Post WWII and the use of Japanese Showa stamps in North Korea

North Korea

Kiku Shimbun 169 (August 2016) featured an article about the use of Japanese Showa stamps in North Korea after late 1945. The article is reprinted here by permission. Parts of this article were from a translation of ‘The Specialised Catalogue of Showa Stamps’ with the translation being carried out by our member Nicholas Pertwee. The article starts with a history of the Soviet occupation. 

On the 8th August 1945, during the final days of World War II, the Soviet Union declared war against Japan and launched a military invasion of Manchuria and Korea taking many Japanese army members as prisoners of war. By then Japan had been depleted by the long drawn out war against Britain, the United States and their Allies – with the Japanese forces being in no position to stave off the invading Soviet army. The United States dropping of Atomic Bombs on Hiroshima and Nagasaki on the 6th August and 9th August respectively, which led to the Japanese government searching for ways to end the war. On the 15th August 1945 Japan unconditionally surrendered.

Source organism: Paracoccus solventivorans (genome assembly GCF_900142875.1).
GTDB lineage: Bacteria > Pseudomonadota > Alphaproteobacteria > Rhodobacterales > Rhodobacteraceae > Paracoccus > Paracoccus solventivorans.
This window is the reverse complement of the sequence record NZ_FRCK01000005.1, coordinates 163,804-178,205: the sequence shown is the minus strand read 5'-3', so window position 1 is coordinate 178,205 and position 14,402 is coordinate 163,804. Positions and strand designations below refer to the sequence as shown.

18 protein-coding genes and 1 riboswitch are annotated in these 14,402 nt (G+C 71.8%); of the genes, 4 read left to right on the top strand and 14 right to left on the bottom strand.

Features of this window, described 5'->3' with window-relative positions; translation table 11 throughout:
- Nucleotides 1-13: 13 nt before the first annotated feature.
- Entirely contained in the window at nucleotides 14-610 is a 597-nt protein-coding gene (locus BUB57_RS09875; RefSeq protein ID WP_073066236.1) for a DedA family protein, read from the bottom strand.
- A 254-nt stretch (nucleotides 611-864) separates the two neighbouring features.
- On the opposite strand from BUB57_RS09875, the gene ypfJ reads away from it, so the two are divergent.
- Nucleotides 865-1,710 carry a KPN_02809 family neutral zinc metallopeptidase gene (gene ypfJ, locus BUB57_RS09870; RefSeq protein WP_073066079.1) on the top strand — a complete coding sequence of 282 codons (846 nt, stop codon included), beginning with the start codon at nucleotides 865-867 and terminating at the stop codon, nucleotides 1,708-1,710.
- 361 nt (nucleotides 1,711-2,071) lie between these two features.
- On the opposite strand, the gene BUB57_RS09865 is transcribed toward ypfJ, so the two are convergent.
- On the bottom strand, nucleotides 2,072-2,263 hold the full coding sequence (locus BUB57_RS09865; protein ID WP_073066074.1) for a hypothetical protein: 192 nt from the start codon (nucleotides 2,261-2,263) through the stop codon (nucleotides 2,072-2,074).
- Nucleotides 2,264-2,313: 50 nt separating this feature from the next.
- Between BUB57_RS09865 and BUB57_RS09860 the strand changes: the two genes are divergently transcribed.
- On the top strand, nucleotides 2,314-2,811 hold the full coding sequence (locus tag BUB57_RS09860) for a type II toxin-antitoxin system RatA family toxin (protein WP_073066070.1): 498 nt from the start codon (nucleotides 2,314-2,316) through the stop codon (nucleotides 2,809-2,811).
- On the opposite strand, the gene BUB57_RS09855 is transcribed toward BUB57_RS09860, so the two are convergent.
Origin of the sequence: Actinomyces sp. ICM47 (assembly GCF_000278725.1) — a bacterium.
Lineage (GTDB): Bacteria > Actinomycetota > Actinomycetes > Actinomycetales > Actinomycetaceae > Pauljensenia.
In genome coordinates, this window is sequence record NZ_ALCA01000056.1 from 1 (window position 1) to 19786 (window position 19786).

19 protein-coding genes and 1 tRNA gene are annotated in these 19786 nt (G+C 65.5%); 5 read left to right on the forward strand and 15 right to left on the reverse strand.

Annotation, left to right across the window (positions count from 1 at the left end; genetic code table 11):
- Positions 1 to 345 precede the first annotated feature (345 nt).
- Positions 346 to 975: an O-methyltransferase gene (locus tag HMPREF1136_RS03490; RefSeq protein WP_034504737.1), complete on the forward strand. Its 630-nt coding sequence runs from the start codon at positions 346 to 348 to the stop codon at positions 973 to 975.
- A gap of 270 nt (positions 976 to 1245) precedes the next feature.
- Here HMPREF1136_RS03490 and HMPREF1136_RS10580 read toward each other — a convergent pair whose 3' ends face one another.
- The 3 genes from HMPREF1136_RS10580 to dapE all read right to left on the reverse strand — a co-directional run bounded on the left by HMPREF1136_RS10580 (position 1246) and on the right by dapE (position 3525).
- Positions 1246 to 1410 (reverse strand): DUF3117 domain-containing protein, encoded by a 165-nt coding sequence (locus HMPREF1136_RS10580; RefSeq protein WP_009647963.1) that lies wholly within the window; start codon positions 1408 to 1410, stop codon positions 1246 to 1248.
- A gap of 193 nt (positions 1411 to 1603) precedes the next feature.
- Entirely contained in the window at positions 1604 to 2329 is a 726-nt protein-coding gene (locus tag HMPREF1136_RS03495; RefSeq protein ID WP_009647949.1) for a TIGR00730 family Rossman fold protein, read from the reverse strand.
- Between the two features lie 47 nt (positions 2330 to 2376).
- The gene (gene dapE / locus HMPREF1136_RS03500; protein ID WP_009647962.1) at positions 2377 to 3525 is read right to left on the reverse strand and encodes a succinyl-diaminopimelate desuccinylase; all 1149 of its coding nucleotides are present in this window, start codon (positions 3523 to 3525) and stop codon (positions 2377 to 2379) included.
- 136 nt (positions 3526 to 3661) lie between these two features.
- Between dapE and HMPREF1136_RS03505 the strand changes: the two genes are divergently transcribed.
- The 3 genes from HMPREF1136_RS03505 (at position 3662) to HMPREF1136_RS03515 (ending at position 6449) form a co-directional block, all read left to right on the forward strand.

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Kiku Shimbun and the British Society for Japanese Philately (BSJP)
This article was reprinted with permission from the editor of the Kiku Shimbun. The Kiku Shimbun is the magazine of the British Society for Japanese Philately (BSJP). For more information please see the website of the BSJP.

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